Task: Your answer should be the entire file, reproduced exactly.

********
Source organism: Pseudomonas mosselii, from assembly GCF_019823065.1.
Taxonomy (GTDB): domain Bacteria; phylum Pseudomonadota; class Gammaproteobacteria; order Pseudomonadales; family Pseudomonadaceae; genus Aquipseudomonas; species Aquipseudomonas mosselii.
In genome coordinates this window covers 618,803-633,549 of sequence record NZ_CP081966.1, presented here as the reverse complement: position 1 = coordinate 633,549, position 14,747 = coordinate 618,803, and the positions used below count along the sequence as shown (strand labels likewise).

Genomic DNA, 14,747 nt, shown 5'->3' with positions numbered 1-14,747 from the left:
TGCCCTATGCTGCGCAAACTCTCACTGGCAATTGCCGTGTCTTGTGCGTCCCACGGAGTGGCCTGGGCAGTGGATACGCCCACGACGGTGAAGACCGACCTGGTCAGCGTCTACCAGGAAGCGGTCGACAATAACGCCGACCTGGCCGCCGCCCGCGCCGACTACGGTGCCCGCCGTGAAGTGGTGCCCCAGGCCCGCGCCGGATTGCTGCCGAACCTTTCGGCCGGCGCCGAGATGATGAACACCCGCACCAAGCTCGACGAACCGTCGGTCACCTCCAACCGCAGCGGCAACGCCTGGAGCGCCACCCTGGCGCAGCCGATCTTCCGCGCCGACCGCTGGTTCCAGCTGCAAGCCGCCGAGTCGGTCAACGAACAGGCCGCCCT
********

Source organism: Pseudomonas mosselii, from assembly GCF_019823065.1.
Taxonomy (GTDB): domain Bacteria; phylum Pseudomonadota; class Gammaproteobacteria; order Pseudomonadales; family Pseudomonadaceae; genus Aquipseudomonas; species Aquipseudomonas mosselii.
In genome coordinates this window covers 618,803-633,549 of sequence record NZ_CP081966.1, presented here as the reverse complement: position 1 = coordinate 633,549, position 14,747 = coordinate 618,803, and the positions used below count along the sequence as shown (strand labels likewise).

Genomic DNA, 14,747 nt, shown 5'->3' with positions numbered 1-14,747 from the left:
TGCCCTATGCTGCGCAAACTCTCACTGGCAATTGCCGTGTCTTGTGCGTCCCACGGAGTGGCCTGGGCAGTGGATACGCCCACGACGGTGAAGACCGACCTGGTCAGCGTCTACCAGGAAGCGGTCGACAATAACGCCGACCTGGCCGCCGCCCGCGCCGACTACGGTGCCCGCCGTGAAGTGGTGCCCCAGGCCCGCGCCGGATTGCTGCCGAACCTTTCGGCCGGCGCCGAGATGATGAACACCCGCACCAAGCTCGACGAACCGTCGGTCACCTCCAACCGCAGCGGCAACGCCTGGAGCGCCACCCTGGCGCAGCCGATCTTCCGCGCCGACCGCTGGTTCCAGCTGCAAGCCGCCGAGTCGGTCAACGAACAGGCCGCCCT